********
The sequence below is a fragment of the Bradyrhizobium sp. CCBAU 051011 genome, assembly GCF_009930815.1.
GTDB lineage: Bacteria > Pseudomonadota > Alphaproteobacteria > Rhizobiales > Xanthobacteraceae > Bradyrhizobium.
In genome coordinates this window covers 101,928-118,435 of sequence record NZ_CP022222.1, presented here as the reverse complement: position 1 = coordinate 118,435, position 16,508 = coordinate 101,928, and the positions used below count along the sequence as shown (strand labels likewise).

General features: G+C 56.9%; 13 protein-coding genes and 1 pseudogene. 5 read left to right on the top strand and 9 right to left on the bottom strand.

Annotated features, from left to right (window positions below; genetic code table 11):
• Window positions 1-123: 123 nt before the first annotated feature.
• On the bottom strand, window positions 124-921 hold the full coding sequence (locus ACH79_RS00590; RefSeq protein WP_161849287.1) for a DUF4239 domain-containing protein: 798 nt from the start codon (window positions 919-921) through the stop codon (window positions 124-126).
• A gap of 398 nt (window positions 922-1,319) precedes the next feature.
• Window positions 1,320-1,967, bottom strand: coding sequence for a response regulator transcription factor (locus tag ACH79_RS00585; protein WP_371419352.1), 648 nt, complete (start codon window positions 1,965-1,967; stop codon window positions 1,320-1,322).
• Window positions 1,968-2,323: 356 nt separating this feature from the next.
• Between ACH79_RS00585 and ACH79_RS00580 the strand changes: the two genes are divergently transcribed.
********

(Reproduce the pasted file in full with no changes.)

The sequence below is a fragment of the Bradyrhizobium sp. CCBAU 051011 genome, assembly GCF_009930815.1.
GTDB lineage: Bacteria > Pseudomonadota > Alphaproteobacteria > Rhizobiales > Xanthobacteraceae > Bradyrhizobium.
In genome coordinates this window covers 101,928-118,435 of sequence record NZ_CP022222.1, presented here as the reverse complement: position 1 = coordinate 118,435, position 16,508 = coordinate 101,928, and the positions used below count along the sequence as shown (strand labels likewise).

General features: G+C 56.9%; 13 protein-coding genes and 1 pseudogene. 5 read left to right on the top strand and 9 right to left on the bottom strand.

Annotated features, from left to right (window positions below; genetic code table 11):
• Window positions 1-123: 123 nt before the first annotated feature.
• On the bottom strand, window positions 124-921 hold the full coding sequence (locus ACH79_RS00590; RefSeq protein WP_161849287.1) for a DUF4239 domain-containing protein: 798 nt from the start codon (window positions 919-921) through the stop codon (window positions 124-126).
• A gap of 398 nt (window positions 922-1,319) precedes the next feature.
• Window positions 1,320-1,967, bottom strand: coding sequence for a response regulator transcription factor (locus tag ACH79_RS00585; protein WP_371419352.1), 648 nt, complete (start codon window positions 1,965-1,967; stop codon window positions 1,320-1,322).
• Window positions 1,968-2,323: 356 nt separating this feature from the next.
• Between ACH79_RS00585 and ACH79_RS00580 the strand changes: the two genes are divergently transcribed.